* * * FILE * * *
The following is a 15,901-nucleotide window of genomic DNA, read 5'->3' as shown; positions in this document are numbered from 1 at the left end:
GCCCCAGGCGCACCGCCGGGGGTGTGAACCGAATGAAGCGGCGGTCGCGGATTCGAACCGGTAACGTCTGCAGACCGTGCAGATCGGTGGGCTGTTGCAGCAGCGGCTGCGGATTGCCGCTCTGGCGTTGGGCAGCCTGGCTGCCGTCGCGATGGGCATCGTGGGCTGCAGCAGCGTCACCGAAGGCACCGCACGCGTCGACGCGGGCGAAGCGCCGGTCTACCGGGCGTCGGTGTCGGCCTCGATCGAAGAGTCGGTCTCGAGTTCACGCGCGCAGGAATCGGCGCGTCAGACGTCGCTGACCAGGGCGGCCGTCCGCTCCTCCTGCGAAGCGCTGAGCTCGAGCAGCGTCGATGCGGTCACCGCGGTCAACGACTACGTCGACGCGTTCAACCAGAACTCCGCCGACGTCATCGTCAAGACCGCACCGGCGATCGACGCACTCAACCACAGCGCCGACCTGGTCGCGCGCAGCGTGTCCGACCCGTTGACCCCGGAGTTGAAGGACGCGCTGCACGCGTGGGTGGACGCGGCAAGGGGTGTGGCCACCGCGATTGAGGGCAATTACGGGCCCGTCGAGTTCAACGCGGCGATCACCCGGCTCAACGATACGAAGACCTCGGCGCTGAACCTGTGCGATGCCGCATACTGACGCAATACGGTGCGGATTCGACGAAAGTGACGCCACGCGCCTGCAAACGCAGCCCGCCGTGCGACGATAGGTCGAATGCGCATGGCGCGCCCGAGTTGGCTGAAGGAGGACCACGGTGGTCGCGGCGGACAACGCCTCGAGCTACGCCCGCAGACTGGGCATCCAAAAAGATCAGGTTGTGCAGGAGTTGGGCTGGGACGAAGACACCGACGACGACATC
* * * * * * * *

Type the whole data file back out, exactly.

The following is a 15,901-nucleotide window of genomic DNA, read 5'->3' as shown; positions in this document are numbered from 1 at the left end:
GCCCCAGGCGCACCGCCGGGGGTGTGAACCGAATGAAGCGGCGGTCGCGGATTCGAACCGGTAACGTCTGCAGACCGTGCAGATCGGTGGGCTGTTGCAGCAGCGGCTGCGGATTGCCGCTCTGGCGTTGGGCAGCCTGGCTGCCGTCGCGATGGGCATCGTGGGCTGCAGCAGCGTCACCGAAGGCACCGCACGCGTCGACGCGGGCGAAGCGCCGGTCTACCGGGCGTCGGTGTCGGCCTCGATCGAAGAGTCGGTCTCGAGTTCACGCGCGCAGGAATCGGCGCGTCAGACGTCGCTGACCAGGGCGGCCGTCCGCTCCTCCTGCGAAGCGCTGAGCTCGAGCAGCGTCGATGCGGTCACCGCGGTCAACGACTACGTCGACGCGTTCAACCAGAACTCCGCCGACGTCATCGTCAAGACCGCACCGGCGATCGACGCACTCAACCACAGCGCCGACCTGGTCGCGCGCAGCGTGTCCGACCCGTTGACCCCGGAGTTGAAGGACGCGCTGCACGCGTGGGTGGACGCGGCAAGGGGTGTGGCCACCGCGATTGAGGGCAATTACGGGCCCGTCGAGTTCAACGCGGCGATCACCCGGCTCAACGATACGAAGACCTCGGCGCTGAACCTGTGCGATGCCGCATACTGACGCAATACGGTGCGGATTCGACGAAAGTGACGCCACGCGCCTGCAAACGCAGCCCGCCGTGCGACGATAGGTCGAATGCGCATGGCGCGCCCGAGTTGGCTGAAGGAGGACCACGGTGGTCGCGGCGGACAACGCCTCGAGCTACGCCCGCAGACTGGGCATCCAAAAAGATCAGGTTGTGCAGGAGTTGGGCTGGGACGAAGACACCGACGACGACATC